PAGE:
Scott Sumner  

Keynesian economics and cognitive illusions

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Consider the following two paradoxes:

1. Falling wages are associated with falling RGDP. Falling wages cause higher RGDP.

2. Falling interest rates are associated with falling NGDP growth. Falling interest rates cause higher NGDP growth.

You often hear people say correlation doesn't prove causation, but rarely do correlation and causation go in opposite directions as often as in these two cases. I've talked a lot about interest rates in this blog, is there anything to be learned by comparing interest rates to wages? I believe the answer is yes.

The following is going to be an ad hoc model, which just happens to be true during most of recent US history. The "never reason from a price change" maxim warns us to not assume that it will always hold true.

Let's suppose that most employment fluctuations are caused by the combination of NGDP shocks and sticky nominal wages. For simplicity, assume that when NGDP falls by X%, nominal wages fall by only one half times X% in the short run, that is, only half as much as would be required to keep the labor market in equilibrium. We might observe three countries that see NGDP plunge by 2%, 10% and 20%. In those three countries nominal wages fall by only 1%, 5%, and 10%, that is by one half as much as NGDP fell. That's what we mean by sticky wages.

Now think about what that implies. The country where wages fell by the most (minus 10%) is the country where wages are the furthest above equilibrium. And that's likely to be the country with the highest unemployment rate. What conclusion would the average person draw from these stylized facts? They'd conclude that wage cuts "don't work". Cutting wages just causes NGDP to fall even further, and is thus self defeating. I'd argue that this is one of the most important themes in Keynes's General Theory.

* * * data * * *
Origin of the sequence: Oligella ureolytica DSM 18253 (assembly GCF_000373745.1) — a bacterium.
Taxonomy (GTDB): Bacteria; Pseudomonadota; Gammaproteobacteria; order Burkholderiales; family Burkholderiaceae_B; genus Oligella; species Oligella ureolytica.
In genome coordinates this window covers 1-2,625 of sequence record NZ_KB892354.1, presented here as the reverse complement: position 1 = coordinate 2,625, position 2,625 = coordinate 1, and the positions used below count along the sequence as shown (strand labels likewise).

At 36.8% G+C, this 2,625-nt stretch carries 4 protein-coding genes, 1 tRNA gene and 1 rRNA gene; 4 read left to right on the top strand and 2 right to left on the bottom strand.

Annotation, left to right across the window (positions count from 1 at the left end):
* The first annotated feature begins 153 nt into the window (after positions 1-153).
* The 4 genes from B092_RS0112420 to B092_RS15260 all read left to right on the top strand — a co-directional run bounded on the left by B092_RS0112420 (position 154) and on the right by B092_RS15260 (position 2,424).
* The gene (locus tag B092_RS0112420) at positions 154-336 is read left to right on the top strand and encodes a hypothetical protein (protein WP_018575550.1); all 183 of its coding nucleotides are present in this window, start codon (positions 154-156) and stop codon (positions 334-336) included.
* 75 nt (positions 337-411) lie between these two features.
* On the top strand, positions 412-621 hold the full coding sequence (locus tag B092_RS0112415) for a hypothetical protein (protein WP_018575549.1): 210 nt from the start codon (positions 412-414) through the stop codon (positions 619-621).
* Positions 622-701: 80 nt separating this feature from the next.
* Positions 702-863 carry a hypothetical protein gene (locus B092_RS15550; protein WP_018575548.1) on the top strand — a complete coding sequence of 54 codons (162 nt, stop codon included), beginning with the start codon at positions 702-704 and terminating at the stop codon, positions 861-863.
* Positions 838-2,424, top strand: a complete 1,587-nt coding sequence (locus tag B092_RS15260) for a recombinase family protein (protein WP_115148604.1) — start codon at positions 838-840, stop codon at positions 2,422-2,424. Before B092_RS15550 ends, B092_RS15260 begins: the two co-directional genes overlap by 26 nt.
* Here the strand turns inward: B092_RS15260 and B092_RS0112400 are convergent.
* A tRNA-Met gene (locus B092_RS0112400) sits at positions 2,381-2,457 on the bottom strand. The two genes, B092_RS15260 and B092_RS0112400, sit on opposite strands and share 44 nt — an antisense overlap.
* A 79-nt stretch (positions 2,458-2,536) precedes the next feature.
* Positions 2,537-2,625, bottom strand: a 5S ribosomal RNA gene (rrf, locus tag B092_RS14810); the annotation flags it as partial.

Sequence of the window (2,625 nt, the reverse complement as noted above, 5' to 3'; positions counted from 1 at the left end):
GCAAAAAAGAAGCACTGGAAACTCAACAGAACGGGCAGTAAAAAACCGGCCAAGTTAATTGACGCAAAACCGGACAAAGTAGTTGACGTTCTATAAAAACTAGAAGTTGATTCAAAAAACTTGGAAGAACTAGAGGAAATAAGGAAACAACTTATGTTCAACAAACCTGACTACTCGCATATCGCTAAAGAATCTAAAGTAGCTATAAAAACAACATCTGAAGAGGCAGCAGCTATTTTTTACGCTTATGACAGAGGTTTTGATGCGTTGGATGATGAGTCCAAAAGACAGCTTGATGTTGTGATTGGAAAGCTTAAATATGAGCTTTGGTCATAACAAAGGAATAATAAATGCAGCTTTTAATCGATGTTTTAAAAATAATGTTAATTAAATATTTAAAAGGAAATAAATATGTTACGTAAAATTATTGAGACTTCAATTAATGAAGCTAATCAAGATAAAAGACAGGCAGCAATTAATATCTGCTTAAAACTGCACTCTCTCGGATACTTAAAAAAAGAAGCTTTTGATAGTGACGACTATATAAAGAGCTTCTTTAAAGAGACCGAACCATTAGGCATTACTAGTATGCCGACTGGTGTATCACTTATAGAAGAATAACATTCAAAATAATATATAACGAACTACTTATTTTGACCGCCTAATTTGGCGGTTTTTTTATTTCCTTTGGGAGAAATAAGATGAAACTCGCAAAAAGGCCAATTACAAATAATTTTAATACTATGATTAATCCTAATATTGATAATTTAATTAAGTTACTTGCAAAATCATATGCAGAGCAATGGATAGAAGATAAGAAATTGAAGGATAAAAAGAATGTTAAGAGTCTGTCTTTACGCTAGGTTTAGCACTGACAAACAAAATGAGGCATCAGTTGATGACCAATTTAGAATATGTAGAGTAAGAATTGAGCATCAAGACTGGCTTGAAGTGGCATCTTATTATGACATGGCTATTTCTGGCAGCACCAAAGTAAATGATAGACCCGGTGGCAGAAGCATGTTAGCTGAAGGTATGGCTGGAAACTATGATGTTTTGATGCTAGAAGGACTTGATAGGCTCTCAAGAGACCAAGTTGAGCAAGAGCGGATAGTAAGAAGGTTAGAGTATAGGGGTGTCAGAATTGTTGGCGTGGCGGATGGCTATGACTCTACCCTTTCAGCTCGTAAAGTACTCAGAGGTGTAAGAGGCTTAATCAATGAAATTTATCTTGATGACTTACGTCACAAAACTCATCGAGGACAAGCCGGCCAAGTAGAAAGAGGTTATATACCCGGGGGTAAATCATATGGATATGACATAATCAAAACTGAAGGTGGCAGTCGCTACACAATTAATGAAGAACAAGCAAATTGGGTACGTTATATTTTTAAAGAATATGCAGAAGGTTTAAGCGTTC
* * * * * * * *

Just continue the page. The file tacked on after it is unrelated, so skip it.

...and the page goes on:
And yet I believe this view is completely wrong. For the country where NGDP fell by 20%, a larger wage cut, say 15% or 18%, would have moved wages closer to equilibrium, and this would have led to lower unemployment. Keynes had causation exactly backwards, on an issue that is central to his critique of classical economics.

I hope that by now you see the connection to interest rates. Falling interest rates are a sign of a weak economy. As with wage cuts, a Fed decision to cut interest rates makes the economy stronger than otherwise. So then why are falling interest rates usually associated with a weak economy? Because a weak economy puts downward pressure on market interest rates, and the vast majority of Fed rates changes are merely reacting to changes in the economy, not causing them.